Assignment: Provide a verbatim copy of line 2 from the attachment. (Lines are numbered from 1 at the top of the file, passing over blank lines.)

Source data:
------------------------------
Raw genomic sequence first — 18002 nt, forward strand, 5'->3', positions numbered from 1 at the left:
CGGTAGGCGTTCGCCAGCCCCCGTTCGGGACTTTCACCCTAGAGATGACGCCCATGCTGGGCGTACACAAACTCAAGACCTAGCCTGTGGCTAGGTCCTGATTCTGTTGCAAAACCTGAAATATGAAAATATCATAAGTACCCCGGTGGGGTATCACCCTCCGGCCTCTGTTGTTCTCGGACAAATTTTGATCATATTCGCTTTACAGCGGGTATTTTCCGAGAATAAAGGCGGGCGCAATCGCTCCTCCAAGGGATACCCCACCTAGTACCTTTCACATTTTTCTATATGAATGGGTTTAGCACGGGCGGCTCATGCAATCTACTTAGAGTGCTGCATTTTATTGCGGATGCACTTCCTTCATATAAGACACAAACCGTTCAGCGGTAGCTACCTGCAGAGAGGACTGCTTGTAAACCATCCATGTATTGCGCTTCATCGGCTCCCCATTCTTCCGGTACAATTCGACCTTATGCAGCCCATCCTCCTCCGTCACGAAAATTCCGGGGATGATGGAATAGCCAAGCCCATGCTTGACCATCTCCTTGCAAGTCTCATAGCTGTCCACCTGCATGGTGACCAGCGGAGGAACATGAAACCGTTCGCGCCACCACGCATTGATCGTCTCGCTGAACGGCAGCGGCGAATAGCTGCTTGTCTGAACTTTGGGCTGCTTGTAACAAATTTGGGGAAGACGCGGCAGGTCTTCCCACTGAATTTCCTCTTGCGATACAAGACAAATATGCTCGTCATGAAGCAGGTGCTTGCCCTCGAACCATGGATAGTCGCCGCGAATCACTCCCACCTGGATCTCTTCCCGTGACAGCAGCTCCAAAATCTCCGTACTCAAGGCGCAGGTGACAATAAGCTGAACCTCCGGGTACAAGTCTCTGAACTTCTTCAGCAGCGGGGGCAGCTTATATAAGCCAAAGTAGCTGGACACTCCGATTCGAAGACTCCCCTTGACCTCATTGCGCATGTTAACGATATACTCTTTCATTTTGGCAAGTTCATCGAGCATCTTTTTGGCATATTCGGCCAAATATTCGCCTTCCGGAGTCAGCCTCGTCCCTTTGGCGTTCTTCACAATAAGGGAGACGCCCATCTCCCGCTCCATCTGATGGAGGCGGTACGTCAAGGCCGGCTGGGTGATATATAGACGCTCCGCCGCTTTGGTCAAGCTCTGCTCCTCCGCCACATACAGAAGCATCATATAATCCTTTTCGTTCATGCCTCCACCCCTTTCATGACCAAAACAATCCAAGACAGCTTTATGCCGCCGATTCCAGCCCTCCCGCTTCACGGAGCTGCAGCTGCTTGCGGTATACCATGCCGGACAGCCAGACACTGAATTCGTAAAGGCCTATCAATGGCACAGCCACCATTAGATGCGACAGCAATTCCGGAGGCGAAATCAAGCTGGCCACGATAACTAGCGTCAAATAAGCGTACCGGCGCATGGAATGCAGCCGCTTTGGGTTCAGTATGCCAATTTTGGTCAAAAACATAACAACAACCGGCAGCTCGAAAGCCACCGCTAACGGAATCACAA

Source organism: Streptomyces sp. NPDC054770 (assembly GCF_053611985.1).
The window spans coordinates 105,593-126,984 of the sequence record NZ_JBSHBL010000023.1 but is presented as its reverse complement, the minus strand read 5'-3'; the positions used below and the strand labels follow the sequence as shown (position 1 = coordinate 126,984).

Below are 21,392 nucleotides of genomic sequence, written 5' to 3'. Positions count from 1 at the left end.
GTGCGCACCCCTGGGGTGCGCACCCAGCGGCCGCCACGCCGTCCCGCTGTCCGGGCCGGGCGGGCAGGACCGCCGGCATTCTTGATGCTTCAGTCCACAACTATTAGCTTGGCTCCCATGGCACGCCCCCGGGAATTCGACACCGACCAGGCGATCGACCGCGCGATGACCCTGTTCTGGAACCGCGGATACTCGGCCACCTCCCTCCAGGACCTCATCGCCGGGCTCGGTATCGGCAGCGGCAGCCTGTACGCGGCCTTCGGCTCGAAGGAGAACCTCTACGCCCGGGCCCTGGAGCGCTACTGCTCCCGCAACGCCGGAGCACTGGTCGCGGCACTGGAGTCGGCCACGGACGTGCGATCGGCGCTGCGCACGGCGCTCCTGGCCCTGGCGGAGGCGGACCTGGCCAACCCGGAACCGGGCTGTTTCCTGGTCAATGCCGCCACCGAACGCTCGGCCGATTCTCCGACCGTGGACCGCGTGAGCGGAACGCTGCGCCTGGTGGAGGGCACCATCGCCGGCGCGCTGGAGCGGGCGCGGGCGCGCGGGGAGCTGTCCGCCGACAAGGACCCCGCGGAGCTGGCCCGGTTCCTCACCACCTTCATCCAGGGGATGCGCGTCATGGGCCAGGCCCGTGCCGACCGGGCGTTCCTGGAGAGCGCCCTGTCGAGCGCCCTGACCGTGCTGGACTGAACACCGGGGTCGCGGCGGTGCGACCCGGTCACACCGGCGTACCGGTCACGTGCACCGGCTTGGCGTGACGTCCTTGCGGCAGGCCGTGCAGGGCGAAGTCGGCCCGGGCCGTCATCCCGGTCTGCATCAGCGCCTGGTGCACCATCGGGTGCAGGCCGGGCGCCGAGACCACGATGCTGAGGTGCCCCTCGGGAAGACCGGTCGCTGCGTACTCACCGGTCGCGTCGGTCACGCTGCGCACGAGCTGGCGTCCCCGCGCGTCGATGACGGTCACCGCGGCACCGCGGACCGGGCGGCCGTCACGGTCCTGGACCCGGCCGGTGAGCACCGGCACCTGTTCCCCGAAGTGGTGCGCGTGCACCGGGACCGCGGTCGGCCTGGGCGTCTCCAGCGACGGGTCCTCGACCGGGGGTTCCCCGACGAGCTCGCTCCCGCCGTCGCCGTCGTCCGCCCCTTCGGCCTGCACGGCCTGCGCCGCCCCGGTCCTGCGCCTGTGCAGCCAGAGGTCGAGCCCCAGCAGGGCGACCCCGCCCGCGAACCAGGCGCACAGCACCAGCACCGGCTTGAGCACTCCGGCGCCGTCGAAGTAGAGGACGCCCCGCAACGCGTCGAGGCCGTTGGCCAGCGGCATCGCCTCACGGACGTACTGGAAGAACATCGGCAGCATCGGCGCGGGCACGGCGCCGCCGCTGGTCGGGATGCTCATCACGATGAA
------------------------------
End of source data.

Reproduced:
CGGTAGGCGTTCGCCAGCCCCCGTTCGGGACTTTCACCCTAGAGATGACGCCCATGCTGGGCGTACACAAACTCAAGACCTAGCCTGTGGCTAGGTCCTGATTCTGTTGCAAAACCTGAAATATGAAAATATCATAAGTACCCCGGTGGGGTATCACCCTCCGGCCTCTGTTGTTCTCGGACAAATTTTGATCATATTCGCTTTACAGCGGGTATTTTCCGAGAATAAAGGCGGGCGCAATCGCTCCTCCAAGGGATACCCCACCTAGTACCTTTCACATTTTTCTATATGAATGGGTTTAGCACGGGCGGCTCATGCAATCTACTTAGAGTGCTGCATTTTATTGCGGATGCACTTCCTTCATATAAGACACAAACCGTTCAGCGGTAGCTACCTGCAGAGAGGACTGCTTGTAAACCATCCATGTATTGCGCTTCATCGGCTCCCCATTCTTCCGGTACAATTCGACCTTATGCAGCCCATCCTCCTCCGTCACGAAAATTCCGGGGATGATGGAATAGCCAAGCCCATGCTTGACCATCTCCTTGCAAGTCTCATAGCTGTCCACCTGCATGGTGACCAGCGGAGGAACATGAAACCGTTCGCGCCACCACGCATTGATCGTCTCGCTGAACGGCAGCGGCGAATAGCTGCTTGTCTGAACTTTGGGCTGCTTGTAACAAATTTGGGGAAGACGCGGCAGGTCTTCCCACTGAATTTCCTCTTGCGATACAAGACAAATATGCTCGTCATGAAGCAGGTGCTTGCCCTCGAACCATGGATAGTCGCCGCGAATCACTCCCACCTGGATCTCTTCCCGTGACAGCAGCTCCAAAATCTCCGTACTCAAGGCGCAGGTGACAATAAGCTGAACCTCCGGGTACAAGTCTCTGAACTTCTTCAGCAGCGGGGGCAGCTTATATAAGCCAAAGTAGCTGGACACTCCGATTCGAAGACTCCCCTTGACCTCATTGCGCATGTTAACGATATACTCTTTCATTTTGGCAAGTTCATCGAGCATCTTTTTGGCATATTCGGCCAAATATTCGCCTTCCGGAGTCAGCCTCGTCCCTTTGGCGTTCTTCACAATAAGGGAGACGCCCATCTCCCGCTCCATCTGATGGAGGCGGTACGTCAAGGCCGGCTGGGTGATATATAGACGCTCCGCCGCTTTGGTCAAGCTCTGCTCCTCCGCCACATACAGAAGCATCATATAATCCTTTTCGTTCATGCCTCCACCCCTTTCATGACCAAAACAATCCAAGACAGCTTTATGCCGCCGATTCCAGCCCTCCCGCTTCACGGAGCTGCAGCTGCTTGCGGTATACCATGCCGGACAGCCAGACACTGAATTCGTAAAGGCCTATCAATGGCACAGCCACCATTAGATGCGACAGCAATTCCGGAGGCGAAATCAAGCTGGCCACGATAACTAGCGTCAAATAAGCGTACCGGCGCATGGAATGCAGCCGCTTTGGGTTCAGTATGCCAATTTTGGTCAAAAACATAACAACAACCGGCAGCTCGAAAGCCACCGCTAACGGAATCACAA